Praise for the 2005 Edition:
"A passionate and highly readable account of the current tragedy that combines intimate knowledge of the region's history, politics, and sociology with a telling cynicism about the polite but ineffectual diplomatic efforts to end it. It is the best account available of the Darfur crisis." Foreign Affairs
"Does the conflict in Darfur, however bloody, qualify as genocide? Or does the application of the word 'genocide' to Darfur make it harder to understand this conflict in its awful peculiarity? Is it possible that applying a generic label to Darfurian violence makes the task of stopping it harder? Or is questioning the label simply insensitive, implying that whatever has happened in Darfur isn't horrible enough to justify a claim on the world's conscience, and thus invite inaction or even the dismissal of Darfur altogether? These questions lie at the heart of a much-needed new book by Gerard Prunier. In this book, Prunier casts aside labels and lays bare the anatomy of the Darfur crisis, drawing on a mixture of history and journalism to produce the most important book of the year on any African subject." Salon.com
"The emergency in Darfur in western Sudan is far from over, as Gerard Prunier points out in this comprehensive and authoritative book. . . . He concisely covers the history, the conflicts, and the players. . . . This book is essential for anyone wanting to learn about this complex conflict." Library Journal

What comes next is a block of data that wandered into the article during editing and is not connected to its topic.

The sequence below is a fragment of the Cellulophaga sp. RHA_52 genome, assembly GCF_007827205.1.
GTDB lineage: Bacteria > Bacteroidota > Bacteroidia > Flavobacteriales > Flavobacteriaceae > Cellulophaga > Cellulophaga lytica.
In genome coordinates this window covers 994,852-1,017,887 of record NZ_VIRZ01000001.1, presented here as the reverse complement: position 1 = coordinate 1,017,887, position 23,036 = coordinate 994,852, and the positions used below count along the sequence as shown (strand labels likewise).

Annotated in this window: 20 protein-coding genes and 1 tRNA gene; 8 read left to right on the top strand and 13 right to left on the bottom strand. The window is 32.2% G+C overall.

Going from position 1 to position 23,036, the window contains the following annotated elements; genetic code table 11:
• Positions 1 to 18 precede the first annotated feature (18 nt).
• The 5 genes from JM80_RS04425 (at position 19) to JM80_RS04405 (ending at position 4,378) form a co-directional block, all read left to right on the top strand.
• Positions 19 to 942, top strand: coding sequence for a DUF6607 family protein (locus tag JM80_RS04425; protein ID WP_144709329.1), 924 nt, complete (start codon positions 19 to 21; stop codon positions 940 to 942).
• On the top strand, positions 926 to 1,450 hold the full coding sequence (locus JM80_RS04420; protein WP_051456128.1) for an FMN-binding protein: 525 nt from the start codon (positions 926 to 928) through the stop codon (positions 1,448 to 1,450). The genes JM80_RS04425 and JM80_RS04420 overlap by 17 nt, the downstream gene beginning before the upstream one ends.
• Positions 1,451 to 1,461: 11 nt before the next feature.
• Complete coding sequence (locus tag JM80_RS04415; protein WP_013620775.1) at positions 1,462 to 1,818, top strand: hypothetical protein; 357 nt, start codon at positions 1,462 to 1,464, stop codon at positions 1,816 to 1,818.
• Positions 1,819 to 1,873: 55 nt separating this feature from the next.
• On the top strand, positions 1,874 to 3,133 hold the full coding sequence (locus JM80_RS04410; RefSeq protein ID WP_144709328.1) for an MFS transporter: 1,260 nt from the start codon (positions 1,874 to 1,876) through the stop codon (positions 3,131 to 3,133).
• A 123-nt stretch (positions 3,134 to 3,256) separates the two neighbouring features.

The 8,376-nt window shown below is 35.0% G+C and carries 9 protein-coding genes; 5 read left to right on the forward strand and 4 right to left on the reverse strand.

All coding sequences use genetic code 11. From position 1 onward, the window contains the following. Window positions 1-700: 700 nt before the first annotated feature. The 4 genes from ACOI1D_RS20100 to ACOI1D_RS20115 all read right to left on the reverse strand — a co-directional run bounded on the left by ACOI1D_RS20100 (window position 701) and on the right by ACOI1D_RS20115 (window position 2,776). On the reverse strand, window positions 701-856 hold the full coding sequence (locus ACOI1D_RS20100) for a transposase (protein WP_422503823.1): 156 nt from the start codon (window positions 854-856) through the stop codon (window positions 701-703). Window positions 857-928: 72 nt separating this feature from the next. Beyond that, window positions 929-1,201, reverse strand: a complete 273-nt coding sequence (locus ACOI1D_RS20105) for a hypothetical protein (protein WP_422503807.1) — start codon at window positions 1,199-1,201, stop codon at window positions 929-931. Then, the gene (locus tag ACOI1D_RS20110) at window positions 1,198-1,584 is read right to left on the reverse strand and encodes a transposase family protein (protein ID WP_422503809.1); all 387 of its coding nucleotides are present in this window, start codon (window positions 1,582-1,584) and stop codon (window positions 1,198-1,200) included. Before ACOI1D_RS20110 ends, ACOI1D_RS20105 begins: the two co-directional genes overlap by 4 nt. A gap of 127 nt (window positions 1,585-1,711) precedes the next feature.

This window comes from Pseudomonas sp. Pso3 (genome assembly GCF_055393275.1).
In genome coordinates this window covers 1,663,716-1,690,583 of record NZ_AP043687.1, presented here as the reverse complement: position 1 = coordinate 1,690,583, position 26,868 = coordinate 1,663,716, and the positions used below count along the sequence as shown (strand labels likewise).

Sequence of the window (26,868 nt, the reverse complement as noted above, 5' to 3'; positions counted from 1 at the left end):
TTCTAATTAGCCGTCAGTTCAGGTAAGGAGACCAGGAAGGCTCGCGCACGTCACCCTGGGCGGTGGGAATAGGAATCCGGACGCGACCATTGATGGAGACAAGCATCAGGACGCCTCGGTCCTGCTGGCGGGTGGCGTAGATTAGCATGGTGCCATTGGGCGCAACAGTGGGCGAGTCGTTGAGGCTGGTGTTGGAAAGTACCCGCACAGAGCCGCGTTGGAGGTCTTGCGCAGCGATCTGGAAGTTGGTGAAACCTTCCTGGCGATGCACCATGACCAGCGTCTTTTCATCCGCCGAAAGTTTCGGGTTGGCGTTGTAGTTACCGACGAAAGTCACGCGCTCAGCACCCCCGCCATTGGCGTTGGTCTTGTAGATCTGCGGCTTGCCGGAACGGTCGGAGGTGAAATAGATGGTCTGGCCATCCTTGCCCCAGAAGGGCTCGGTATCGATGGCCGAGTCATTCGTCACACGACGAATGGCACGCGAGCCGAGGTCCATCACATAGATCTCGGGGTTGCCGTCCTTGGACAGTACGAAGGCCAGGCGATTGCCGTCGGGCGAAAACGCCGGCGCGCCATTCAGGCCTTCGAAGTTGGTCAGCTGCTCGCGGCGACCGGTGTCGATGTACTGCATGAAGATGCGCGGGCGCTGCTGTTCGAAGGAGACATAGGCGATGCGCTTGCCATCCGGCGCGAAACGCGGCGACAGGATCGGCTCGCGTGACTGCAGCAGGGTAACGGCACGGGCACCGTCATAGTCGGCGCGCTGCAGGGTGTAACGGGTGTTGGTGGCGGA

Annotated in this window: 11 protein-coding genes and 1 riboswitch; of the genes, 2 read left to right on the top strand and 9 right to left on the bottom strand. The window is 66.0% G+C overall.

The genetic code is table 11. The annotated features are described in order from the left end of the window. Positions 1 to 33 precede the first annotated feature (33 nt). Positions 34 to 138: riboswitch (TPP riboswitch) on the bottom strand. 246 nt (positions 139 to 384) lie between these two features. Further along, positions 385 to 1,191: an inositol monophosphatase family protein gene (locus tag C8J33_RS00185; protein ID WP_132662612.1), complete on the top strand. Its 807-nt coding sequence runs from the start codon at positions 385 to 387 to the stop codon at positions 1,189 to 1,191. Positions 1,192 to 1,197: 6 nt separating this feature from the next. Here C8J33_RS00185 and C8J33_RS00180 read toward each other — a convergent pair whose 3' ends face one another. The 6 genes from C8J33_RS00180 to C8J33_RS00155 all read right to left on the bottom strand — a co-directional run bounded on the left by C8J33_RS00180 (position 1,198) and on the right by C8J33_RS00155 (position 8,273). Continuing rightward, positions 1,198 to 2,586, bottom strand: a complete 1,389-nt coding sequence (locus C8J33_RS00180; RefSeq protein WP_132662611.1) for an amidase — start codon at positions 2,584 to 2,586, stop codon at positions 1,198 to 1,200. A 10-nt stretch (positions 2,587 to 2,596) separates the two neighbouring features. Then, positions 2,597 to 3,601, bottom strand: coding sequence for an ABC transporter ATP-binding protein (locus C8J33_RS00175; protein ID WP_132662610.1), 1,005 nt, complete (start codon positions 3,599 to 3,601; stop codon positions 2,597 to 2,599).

"If Darfuris are Muslim, what is their quarrel with the Islamic government in Khartoum? If they and the janjaweed 'evil horsemen' driving them from their homes are both black, how can it be Arab versus African? If the Sudanese government is making peace with the south, why would it be risking that by waging war in the west? Above all, is it genocide? Gerard Prunier has the answers. An ethnographer and renowned Africa analyst, he turns on the evasions of Khartoum the uncompromising eye that dissected Hutu power excuses for the Rwanda genocide a decade ago." The Guardian
Darfur: A 21st Century Genocide explains what lies behind the conflict in Western Sudan, how it came about, why it is should not be oversimplified, and why it is so relevant to the future of Africa. As the world watches, governments decide if, when, and how to intervene, and international organizations struggle to distribute aid, Gerard Prunier's book provide crucial assistance. The third edition features a new chapter covering events through mid-2008."